Acupuncture Treats Dry Eye Syndrome

Acupuncture Treats Dry Eye Syndrome

According to the most recent statistics reported by the American Optometric Association (AOA,) approximately 16 million Americans, including twice as many women compared to men, develop dry eye syndrome. In addition, it is estimated that upwards of 6 million Americans do not report dry eye symptoms or get diagnosed.

If you struggle with eyes that feel fatigued, burning, and itching on a regular basis you could be experiencing dry eye syndrome. Surprisingly, excess tear production is also a symptom that usually occurs after a long period with eye dryness. 

Conventional medical treatment for dry eye syndrome involves all kinds of gels and drops, pills, plugs and injections and for some people, even surgery. Topical applications such as over-the-counter (OTC) lubricants like artificial tears temporarily help but it is often a deeper problem that could be causing this condition. Meibomian Gland Dysfunction (MGD) is one of the major factors in dry eye syndrome and most treatments cannot stop this gland from failing.

Caroline Blackie, O.D., Ph.D., who practices in Burlington, Massachusetts commented to the AOA,

“We know MGD is the leading cause of dry eye. Almost every patient you see with dry eye has MGD, which negatively impacts every aspect of ocular surface health including tear film host-defense, corneal nerve health, conjunctival health and much more”

In addition to OTC fixes, it has recently been reported that acupuncture treats dry eye syndrome. It may sound unconventional and tiny needles in any part of your body may not seem appealing but more people are realizing the drug-free, pain-free effectiveness of this ancient therapy. 

Thousands of Years in the Making

Acupuncture has been in existence for centuries. Archaeological digs have revealed tools similar to acupuncture needles that some speculate this practice being two to four thousand years old. In fact, there are published records and charts of acupuncture being used during the Ming Dynasty (c. 1368-1644) and even earlier, found in The Yellow Emperor’s Classic of Internal Medicine, dating from about 100 BCE. 

However, it wasn’t until 1971 when acupuncture was awakened in America. At that time, James Reston, vice president of The New York Times and a member of the United States press corp, was on assignment with president Richard Nixon during a trip to China. Unexpectedly, Reston underwent an emergency appendectomy and, during his recovery, acupuncture was used to relieve pain and enhance healing. Reston was so impressed with the results of the acupuncture treatment that he wrote about his experience in the NY Times. This paved the way for acupuncture to begin entering the American mainstream. Since then, acupuncture has been continually studied and validated by conventional medicine with many practitioners working alongside doctors in major hospitals to relieve pain and enhance overall health.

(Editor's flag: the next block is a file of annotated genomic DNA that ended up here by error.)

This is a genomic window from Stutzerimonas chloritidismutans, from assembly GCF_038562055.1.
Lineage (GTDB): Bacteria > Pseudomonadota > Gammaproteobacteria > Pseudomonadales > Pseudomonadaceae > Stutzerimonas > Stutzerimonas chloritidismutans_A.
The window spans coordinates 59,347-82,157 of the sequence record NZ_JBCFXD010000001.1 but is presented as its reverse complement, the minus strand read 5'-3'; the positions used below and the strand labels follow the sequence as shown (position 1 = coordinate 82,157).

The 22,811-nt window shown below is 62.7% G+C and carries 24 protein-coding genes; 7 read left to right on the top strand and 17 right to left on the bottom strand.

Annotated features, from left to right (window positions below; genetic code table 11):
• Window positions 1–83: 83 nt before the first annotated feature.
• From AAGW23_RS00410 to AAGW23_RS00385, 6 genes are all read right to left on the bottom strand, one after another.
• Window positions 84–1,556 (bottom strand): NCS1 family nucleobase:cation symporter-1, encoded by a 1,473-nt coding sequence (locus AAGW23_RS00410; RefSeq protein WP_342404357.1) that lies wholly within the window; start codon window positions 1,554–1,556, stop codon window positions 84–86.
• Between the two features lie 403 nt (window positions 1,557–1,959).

Now, acupuncture is being recommended for dry eye syndrome treatment as a possible catalyst for rewiring Meibomian Gland Dysfunction and relieving dry eye symptoms.

New Acupuncture Research

Most people would never expect that acupuncture would be able to help something like dry eye syndrome but research shows promising results. 

Recently, according to a study reported by Healthcare Medicine Institute, 

“Acupuncture outperforms drug therapy for the treatment of dry eye syndrome. Researchers from the Affiliated Eye Hospital of Nanjing Medical University compared the efficaciousness of acupuncture with sodium hyaluronate eye drops for the treatment of dry eye syndrome. Sodium hyaluronate achieved a 30.0% total effective rate and acupuncture achieved a 68.3% total effective rate. Acupuncture outperformed drug therapy for the improvement of lacrimal gland secretion and tear film (liquid layer covering the corneal surface) stability.”

No Pain, Effective Healing

More people are demanding less pharmaceutical medicines and invasive surgical procedures in lieu of alternative choices. There is finally an all-natural wave that is no longer considered a trending fad but rather a way of life for people who never knew it was possible to heal themselves without medication. 

Acupuncture was once considered a radical, painful treatment that scared people by simply mentioning needles. Now, through more education, people understand that acupuncture needles are the size of a human hair causing no pain or blood.

If you are experiencing chronic: 

  • Red eyes 
  • Sensitivity to light 
  • Stinging or burning feelings in your eye 
  • Blurry visionLook for a licensed acupuncturist 
  • Scratchy feeling, like there’s something in your eye

Talk to your eye doctor to determine a proper diagnosis and to especially make sure that nothing more serious is happening. Then, look for a licensed acupuncturist with experience in treating dry eye syndrome. The expected protocol is one to two times per week for approximately six weeks. Each session lasts about forty-five minutes with painless needles remaining in place the whole time while you close your eyes and lie comfortably still. Many health insurance programs cover acupuncture sessions and some practitioners will even work on a sliding scale. In addition, as an acupuncturist works on your dry eye syndrome there could be other, peripheral, beneficial health results as well.